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Bob Sacks’ High Times: 35 and growing (no pun intended)

September 23, 2009

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My friend Bob Sacks, of Bosacks.com fame, has had many jobs in journalism than I can count. However, one of his earliest print on paper inventions was the magazine High Times. The magazine celebrates its 35th anniversary with its November issue. I have decided to ask Bob some questions regarding this mile stone of the magazine that once was dear to his heart, but now he is “so long removed from High Times.”

SH: When you started High Times in the mid 70s did you foresee such a publication to continue publishing after all these years?

BS: No. The thought of the magazine lasting 35 years never occurred to me. I was 23 at the time and my viewpoint of the longevity of High Times or any of my other previous publications never occurred to me. Those were intense times for politics, for publishing, and the terrific young group that we assembled to produce that magazine. Everyone who was involved knew that High Times was a unique publication. Its over-whelming success was a remarkable thing to behold, but I never considered for a second a thirty-five year run. I would add that if you asked me then, I might have said sure, why not? But at the ripe age of 23, negotiating million dollar contracts, assessing quality issues, and the coordination of a large staff, I didn’t consider the future, but rather only the present conditions of how and when I was going to get the next issue to the printer.

SH: Do you think magazines like High Times are affected more or less with the internet and on line digital options?

BS: I am so long removed from High Times that I can’t answer that question with any specificity. I do know that the editorial focus today of High Times is actually very different than in the politically charged 1970s. I have no idea what they are doing now and how affected by the digital age they are. In general, I believe the success of any magazine; whether or not it is printed, digital or both; remains completely with the quality and uniqueness of the content. Quality content and the success that it brings is substrate indifferent.

SH: Does High Times still have a place in Bob Sacks’ heart?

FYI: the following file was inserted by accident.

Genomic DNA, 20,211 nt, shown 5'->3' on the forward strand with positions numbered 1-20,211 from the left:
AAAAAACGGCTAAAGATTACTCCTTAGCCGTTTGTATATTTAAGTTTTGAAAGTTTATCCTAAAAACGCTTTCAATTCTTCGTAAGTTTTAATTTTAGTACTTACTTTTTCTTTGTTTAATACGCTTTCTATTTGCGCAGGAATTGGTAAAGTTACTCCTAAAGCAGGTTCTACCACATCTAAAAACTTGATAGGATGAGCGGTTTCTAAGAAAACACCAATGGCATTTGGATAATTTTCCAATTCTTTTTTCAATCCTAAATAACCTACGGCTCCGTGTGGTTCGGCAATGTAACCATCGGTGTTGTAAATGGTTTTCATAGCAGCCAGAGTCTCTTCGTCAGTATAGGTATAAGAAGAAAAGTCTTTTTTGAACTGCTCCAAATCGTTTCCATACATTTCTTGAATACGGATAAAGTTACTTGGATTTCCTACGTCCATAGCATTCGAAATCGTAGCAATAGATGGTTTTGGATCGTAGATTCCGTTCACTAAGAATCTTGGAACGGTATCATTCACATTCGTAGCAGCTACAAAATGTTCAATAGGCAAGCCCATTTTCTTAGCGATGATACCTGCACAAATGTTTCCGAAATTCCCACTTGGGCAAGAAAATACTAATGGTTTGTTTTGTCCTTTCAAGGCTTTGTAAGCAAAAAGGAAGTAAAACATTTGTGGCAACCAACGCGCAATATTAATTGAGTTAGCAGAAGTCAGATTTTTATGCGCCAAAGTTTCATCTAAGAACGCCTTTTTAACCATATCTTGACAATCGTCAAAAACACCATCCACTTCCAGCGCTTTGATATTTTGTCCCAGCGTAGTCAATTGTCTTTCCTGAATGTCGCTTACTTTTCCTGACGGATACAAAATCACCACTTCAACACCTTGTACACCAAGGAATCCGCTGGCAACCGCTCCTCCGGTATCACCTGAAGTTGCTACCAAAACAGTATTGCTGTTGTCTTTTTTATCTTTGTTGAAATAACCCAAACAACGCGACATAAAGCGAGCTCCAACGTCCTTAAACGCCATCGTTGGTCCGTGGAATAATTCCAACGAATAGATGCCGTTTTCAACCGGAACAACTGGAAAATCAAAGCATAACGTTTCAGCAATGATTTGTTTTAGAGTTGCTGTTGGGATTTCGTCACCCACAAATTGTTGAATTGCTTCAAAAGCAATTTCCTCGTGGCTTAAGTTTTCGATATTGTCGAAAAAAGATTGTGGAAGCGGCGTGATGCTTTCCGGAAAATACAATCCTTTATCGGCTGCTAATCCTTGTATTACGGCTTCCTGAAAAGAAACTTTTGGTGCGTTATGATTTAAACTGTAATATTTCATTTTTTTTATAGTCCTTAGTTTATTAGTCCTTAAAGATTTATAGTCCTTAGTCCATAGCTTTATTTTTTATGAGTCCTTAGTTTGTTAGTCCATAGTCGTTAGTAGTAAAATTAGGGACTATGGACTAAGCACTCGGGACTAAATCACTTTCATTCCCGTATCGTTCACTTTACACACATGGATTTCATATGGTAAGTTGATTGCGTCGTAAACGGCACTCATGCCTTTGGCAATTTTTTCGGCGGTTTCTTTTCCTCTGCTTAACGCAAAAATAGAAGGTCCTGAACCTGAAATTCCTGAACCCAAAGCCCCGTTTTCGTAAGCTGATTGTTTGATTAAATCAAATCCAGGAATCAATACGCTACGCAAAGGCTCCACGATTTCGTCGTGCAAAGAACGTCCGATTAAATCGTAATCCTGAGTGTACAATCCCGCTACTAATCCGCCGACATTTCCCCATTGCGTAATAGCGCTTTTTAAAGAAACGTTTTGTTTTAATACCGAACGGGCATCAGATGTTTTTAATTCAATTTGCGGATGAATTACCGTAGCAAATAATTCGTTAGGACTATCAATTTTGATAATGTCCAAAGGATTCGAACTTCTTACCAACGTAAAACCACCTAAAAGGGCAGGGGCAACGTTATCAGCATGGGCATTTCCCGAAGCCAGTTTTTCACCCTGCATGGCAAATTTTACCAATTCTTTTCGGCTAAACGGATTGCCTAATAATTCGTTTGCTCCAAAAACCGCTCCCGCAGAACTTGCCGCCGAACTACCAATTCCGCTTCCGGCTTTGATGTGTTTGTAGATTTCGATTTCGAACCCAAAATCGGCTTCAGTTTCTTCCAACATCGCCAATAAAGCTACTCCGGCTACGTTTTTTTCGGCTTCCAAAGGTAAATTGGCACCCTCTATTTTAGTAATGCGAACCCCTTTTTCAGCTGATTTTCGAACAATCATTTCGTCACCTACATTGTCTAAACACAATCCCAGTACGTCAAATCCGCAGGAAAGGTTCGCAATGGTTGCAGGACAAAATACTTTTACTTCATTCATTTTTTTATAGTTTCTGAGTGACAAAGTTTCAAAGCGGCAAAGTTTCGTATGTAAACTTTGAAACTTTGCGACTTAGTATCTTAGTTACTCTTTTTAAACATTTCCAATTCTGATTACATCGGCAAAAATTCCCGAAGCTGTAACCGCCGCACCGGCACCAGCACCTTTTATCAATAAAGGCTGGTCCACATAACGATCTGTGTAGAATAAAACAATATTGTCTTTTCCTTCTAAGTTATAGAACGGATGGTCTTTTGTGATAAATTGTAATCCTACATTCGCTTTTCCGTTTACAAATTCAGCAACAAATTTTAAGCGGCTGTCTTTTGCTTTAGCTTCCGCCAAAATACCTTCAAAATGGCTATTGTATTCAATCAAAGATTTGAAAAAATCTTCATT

BS: Oh yes, a very warm and affectionate place. Without High Times I would most likely have had a completely different career. Where else could I have had such a set of senior management responsibilities and learned the business at such a young age? All the staff empowered each other to perform in an industry where our publishing counterparts, for the most part, were twice our age. Our staff was intelligent, quick to learn, and resourceful. This was on-the-job training on the fly and in the heat of battle. It also affected my career in some very special ways. I knew at the time that I didn’t know everything that a true seasoned professional knew. That self-awareness was very helpful, and I have had a thirst for more knowledge ever since then. I believe because of that early experience I am still able to say when I didn’t know or understand things and ask for clarification or explanations. That kind of openness is the best way to grow and learn.
High Times was very much like a university experience. And the HT University graduates of the 1970s have spread wide, far and successfully in the publishing industry. Yes, those schooling years are very near and dear to me.

SH: Thank you Bob. And for those of you who sometimes wonder about my friend Bob and his “solutions” to our magazine problems, I hope this little history lesson from “the good old days” shed some light on what Bob was smoking, sorry I meant, publishing in the 70s. Enjoy and congratulations to High Times on a 35 years of growing in “?X@# on paper.”

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